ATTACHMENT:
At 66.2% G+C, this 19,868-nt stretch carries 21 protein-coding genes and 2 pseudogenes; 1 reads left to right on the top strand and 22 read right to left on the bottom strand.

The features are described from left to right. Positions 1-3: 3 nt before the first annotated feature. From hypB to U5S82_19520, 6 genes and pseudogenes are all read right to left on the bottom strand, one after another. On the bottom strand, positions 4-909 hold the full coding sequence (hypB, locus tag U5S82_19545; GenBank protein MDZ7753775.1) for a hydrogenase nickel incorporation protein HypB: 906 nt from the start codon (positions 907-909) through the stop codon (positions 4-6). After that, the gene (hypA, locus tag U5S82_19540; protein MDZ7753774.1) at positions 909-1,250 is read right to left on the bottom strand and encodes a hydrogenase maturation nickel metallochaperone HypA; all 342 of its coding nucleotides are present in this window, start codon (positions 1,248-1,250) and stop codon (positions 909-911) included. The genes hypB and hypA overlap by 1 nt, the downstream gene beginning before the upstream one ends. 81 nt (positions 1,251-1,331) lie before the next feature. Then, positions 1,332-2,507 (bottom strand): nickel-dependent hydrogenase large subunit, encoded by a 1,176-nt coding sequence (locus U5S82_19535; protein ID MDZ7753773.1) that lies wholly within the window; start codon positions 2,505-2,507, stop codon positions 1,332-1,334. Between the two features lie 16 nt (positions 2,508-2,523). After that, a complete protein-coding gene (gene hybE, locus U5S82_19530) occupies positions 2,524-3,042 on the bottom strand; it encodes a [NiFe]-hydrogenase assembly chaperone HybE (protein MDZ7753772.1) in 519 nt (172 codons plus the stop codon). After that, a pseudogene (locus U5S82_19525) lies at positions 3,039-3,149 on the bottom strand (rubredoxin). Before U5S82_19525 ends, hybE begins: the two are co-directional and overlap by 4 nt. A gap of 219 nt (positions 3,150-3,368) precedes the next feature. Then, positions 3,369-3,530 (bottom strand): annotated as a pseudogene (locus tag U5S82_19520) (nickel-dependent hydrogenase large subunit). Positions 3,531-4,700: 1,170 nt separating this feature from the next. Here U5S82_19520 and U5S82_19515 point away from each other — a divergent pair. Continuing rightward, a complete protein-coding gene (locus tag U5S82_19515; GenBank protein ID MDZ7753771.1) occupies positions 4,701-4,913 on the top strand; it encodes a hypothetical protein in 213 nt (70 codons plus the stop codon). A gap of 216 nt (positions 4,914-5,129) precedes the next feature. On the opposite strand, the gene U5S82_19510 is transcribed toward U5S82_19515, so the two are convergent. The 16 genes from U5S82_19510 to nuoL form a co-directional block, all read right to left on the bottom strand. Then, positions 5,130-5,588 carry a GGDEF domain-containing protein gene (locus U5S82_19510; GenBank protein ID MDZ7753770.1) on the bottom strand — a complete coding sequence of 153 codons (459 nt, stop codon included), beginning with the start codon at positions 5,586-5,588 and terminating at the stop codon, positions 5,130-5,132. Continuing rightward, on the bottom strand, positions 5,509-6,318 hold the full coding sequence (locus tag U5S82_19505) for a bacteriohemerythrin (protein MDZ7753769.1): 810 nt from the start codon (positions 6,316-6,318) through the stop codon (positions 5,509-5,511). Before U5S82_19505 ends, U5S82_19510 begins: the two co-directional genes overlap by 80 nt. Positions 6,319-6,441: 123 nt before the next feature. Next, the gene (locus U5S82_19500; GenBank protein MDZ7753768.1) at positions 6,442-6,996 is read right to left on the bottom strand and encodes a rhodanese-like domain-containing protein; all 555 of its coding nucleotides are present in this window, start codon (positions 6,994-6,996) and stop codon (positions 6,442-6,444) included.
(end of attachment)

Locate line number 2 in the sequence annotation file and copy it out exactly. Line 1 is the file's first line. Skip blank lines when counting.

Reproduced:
The features are described from left to right. Positions 1-3: 3 nt before the first annotated feature. From hypB to U5S82_19520, 6 genes and pseudogenes are all read right to left on the bottom strand, one after another. On the bottom strand, positions 4-909 hold the full coding sequence (hypB, locus tag U5S82_19545; GenBank protein MDZ7753775.1) for a hydrogenase nickel incorporation protein HypB: 906 nt from the start codon (positions 907-909) through the stop codon (positions 4-6). After that, the gene (hypA, locus tag U5S82_19540; protein MDZ7753774.1) at positions 909-1,250 is read right to left on the bottom strand and encodes a hydrogenase maturation nickel metallochaperone HypA; all 342 of its coding nucleotides are present in this window, start codon (positions 1,248-1,250) and stop codon (positions 909-911) included. The genes hypB and hypA overlap by 1 nt, the downstream gene beginning before the upstream one ends. 81 nt (positions 1,251-1,331) lie before the next feature. Then, positions 1,332-2,507 (bottom strand): nickel-dependent hydrogenase large subunit, encoded by a 1,176-nt coding sequence (locus U5S82_19535; protein ID MDZ7753773.1) that lies wholly within the window; start codon positions 2,505-2,507, stop codon positions 1,332-1,334. Between the two features lie 16 nt (positions 2,508-2,523). After that, a complete protein-coding gene (gene hybE, locus U5S82_19530) occupies positions 2,524-3,042 on the bottom strand; it encodes a [NiFe]-hydrogenase assembly chaperone HybE (protein MDZ7753772.1) in 519 nt (172 codons plus the stop codon). After that, a pseudogene (locus U5S82_19525) lies at positions 3,039-3,149 on the bottom strand (rubredoxin). Before U5S82_19525 ends, hybE begins: the two are co-directional and overlap by 4 nt. A gap of 219 nt (positions 3,150-3,368) precedes the next feature. Then, positions 3,369-3,530 (bottom strand): annotated as a pseudogene (locus tag U5S82_19520) (nickel-dependent hydrogenase large subunit). Positions 3,531-4,700: 1,170 nt separating this feature from the next. Here U5S82_19520 and U5S82_19515 point away from each other — a divergent pair. Continuing rightward, a complete protein-coding gene (locus tag U5S82_19515; GenBank protein ID MDZ7753771.1) occupies positions 4,701-4,913 on the top strand; it encodes a hypothetical protein in 213 nt (70 codons plus the stop codon). A gap of 216 nt (positions 4,914-5,129) precedes the next feature. On the opposite strand, the gene U5S82_19510 is transcribed toward U5S82_19515, so the two are convergent. The 16 genes from U5S82_19510 to nuoL form a co-directional block, all read right to left on the bottom strand. Then, positions 5,130-5,588 carry a GGDEF domain-containing protein gene (locus U5S82_19510; GenBank protein ID MDZ7753770.1) on the bottom strand — a complete coding sequence of 153 codons (459 nt, stop codon included), beginning with the start codon at positions 5,586-5,588 and terminating at the stop codon, positions 5,130-5,132. Continuing rightward, on the bottom strand, positions 5,509-6,318 hold the full coding sequence (locus tag U5S82_19505) for a bacteriohemerythrin (protein MDZ7753769.1): 810 nt from the start codon (positions 6,316-6,318) through the stop codon (positions 5,509-5,511). Before U5S82_19505 ends, U5S82_19510 begins: the two co-directional genes overlap by 80 nt. Positions 6,319-6,441: 123 nt before the next feature. Next, the gene (locus U5S82_19500; GenBank protein MDZ7753768.1) at positions 6,442-6,996 is read right to left on the bottom strand and encodes a rhodanese-like domain-containing protein; all 555 of its coding nucleotides are present in this window, start codon (positions 6,994-6,996) and stop codon (positions 6,442-6,444) included.